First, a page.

31 March 2013

Week 7: Deciding

My training this week was uneventful, which is a good thing. I did three easy runs, one of which I did with Maple. I love running with her! I usually don't bring the Garmin when we run, since I don't care how fast we go, but this time I was curious. We did 4 miles at 11:13 pace. Considering that Maple only runs once every other week or so, I think that's a pretty solid pace.

I also did three key runs: 7x800s at the track, a 4 mile half marathon pace run, and a 14-mile long run. I love the track, so those workouts never feel too tough. I typically do my long runs at an easy pace, so aside from the occasional pants-shitting, those runs are gravy. But running at goal race pace for a sustained amount of time? I'm such a friggin baby. This week I missed my goal pace by 6 seconds, which is not a big deal really. But these tempo runs test my resolve like nothing else.

I admit I know very little about running, but I think about it pretty often. I think a lot about why it is that I run so much but improve so slowly. To get faster, I think you have have at least two of the following: talent, drive, and willingness to suffer. I am pretty driven for an old lady with a full time job and a young kid. But as I have little natural talent for running, I need to be good at suffering if I want to get faster. And so far, I haven't been too good at it. When I start suffering in a tough tempo run or a race, I get discouraged and start to wonder why the hell I am pushing myself so hard when I could be at home eating pizza. Which brings me to a story.

When I was a kid, I did gymnastics. I was pretty into it and competed regularly. I wasn't great, but I loved it. As a gymnast, I was squarely middle-of-the-pack. I used to have conversations with myself about why I wasn't a better gymnast - the same conversations I'm having with myself now about running.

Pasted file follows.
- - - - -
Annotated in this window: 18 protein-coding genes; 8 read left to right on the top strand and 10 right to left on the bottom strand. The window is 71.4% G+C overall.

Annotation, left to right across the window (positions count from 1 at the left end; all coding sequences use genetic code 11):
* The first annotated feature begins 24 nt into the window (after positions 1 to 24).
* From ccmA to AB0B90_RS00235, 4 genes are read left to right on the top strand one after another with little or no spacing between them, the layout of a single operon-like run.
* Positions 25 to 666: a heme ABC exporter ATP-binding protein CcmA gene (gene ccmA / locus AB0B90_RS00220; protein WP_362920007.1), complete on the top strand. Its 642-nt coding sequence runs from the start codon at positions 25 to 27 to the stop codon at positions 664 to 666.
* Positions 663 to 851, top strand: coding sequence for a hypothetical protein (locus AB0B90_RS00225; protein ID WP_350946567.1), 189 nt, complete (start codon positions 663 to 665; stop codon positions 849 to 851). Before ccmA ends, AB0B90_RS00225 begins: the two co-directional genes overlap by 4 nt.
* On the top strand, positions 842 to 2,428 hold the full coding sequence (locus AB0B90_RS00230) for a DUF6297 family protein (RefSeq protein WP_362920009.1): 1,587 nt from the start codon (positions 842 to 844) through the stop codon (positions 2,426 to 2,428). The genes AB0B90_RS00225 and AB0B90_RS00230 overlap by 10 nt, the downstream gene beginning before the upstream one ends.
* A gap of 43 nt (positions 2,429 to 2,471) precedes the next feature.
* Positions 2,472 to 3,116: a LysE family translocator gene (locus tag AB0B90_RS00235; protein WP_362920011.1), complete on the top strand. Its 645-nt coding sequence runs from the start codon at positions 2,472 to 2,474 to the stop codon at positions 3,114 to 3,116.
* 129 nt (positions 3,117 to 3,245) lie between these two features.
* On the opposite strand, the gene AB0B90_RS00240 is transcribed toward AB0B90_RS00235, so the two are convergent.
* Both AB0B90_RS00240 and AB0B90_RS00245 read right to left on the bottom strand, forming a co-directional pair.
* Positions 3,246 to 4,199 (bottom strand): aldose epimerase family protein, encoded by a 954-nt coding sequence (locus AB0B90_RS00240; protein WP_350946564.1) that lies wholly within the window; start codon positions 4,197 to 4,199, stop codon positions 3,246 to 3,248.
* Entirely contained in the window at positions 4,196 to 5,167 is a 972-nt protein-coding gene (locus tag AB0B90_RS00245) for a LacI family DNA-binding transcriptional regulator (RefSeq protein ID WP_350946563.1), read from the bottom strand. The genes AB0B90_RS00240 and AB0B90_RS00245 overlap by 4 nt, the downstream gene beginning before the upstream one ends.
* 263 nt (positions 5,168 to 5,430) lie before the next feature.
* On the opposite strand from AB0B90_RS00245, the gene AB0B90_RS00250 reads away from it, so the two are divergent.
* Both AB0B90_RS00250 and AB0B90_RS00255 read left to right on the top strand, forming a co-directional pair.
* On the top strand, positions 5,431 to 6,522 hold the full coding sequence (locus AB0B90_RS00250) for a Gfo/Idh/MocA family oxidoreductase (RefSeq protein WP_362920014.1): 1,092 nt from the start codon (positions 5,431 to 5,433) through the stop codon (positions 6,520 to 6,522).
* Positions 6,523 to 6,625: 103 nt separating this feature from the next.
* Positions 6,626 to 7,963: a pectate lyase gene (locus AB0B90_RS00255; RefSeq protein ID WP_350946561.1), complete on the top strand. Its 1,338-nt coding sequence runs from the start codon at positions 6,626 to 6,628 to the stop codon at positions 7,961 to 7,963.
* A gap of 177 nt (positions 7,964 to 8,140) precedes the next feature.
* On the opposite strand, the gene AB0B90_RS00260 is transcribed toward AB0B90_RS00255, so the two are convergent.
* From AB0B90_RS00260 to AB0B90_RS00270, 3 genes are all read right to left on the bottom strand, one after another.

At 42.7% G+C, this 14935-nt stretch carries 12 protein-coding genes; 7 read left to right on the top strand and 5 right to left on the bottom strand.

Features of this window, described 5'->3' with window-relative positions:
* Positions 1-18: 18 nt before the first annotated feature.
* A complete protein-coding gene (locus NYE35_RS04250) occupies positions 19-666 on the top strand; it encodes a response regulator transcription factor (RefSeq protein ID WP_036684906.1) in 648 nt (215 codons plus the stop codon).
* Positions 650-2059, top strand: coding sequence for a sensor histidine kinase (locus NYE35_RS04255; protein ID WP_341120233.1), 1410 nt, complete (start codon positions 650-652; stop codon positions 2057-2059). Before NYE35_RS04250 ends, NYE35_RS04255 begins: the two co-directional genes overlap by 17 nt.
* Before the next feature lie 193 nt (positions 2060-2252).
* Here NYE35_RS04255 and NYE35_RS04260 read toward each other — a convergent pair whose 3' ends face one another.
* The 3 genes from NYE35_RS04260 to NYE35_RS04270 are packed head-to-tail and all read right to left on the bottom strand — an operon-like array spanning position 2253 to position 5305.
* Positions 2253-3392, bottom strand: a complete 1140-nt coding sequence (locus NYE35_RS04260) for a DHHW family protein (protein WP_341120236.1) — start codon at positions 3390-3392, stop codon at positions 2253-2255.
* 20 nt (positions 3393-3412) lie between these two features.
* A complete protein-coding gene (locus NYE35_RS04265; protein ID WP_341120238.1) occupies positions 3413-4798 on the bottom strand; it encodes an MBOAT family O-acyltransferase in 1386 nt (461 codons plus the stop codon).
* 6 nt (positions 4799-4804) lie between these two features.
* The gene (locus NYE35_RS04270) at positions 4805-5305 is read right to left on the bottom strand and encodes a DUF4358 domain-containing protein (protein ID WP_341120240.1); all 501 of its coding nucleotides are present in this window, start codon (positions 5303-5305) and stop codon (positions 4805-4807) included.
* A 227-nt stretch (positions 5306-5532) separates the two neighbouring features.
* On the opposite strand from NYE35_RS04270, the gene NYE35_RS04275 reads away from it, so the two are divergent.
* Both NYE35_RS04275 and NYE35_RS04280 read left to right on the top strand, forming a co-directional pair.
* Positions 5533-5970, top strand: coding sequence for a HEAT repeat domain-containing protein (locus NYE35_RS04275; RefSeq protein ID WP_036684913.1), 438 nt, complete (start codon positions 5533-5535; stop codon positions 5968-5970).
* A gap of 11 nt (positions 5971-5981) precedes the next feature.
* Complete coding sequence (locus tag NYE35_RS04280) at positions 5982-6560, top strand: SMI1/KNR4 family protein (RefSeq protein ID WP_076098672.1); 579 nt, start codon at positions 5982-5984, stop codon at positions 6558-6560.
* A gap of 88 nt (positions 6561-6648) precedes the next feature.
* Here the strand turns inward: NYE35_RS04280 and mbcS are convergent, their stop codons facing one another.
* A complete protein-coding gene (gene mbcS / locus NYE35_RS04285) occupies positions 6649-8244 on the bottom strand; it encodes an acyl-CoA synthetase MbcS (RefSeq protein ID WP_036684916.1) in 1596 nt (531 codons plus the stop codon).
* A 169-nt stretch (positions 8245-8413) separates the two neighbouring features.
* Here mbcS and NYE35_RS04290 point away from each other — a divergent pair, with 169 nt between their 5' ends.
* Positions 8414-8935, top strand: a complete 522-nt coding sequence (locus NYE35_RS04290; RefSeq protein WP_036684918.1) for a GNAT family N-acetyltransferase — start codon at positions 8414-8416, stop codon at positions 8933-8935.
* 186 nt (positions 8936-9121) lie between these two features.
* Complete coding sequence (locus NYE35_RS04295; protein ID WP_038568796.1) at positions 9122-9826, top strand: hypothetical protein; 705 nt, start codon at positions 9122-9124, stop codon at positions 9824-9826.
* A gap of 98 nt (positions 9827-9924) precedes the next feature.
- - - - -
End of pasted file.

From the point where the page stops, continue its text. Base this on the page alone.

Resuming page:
The hardest event for me was bars. Bars requires a lot of upper body strength and a lot of focus, neither of which I had. I typically went through my bar routines in a half-assed way, and my coach Jack was always griping at me to focus and try harder. But I knew I wasn't good at bars, and Jack just didn't understand that. (Which by the way is the same bullshit story I tell myself now - that my coach, who has said multiple times that she really believes I can run this pace in my half next weekend, just doesn't know that I'm not a very good runner.)

One day, I think I was about 13, I decided to do a perfect bar routine. It wasn't for a meet, it was just during regular Friday night practice. I can still remember every move in that routine, and I remember that I nailed it. It was a true mind-over-matter moment. Jack was amazed, and he gave me a big bear hug with tears in his eyes and told me this: now that I'd proved to myself I could do it, I'd be able to do it again in competition. But I never did. Maybe it was good enough for me that I knew I could do it, or maybe I just couldn't muster the energy or courage to repeat that performance. Regardless, I've always remembered that moment as a rare time that I decided I would do something, and I just did it.

For the past few weeks, I've been doing tempo runs at my goal race pace. It feels ridiculously fast, and I've only had to hold this pace for 3-4 miles at a time. It is such a struggle, and I keep wondering, is it even remotely possible that I could do this pace for 13.1 miles next weekend? It's too fast, right? I'll blow up after 6 miles of it, right?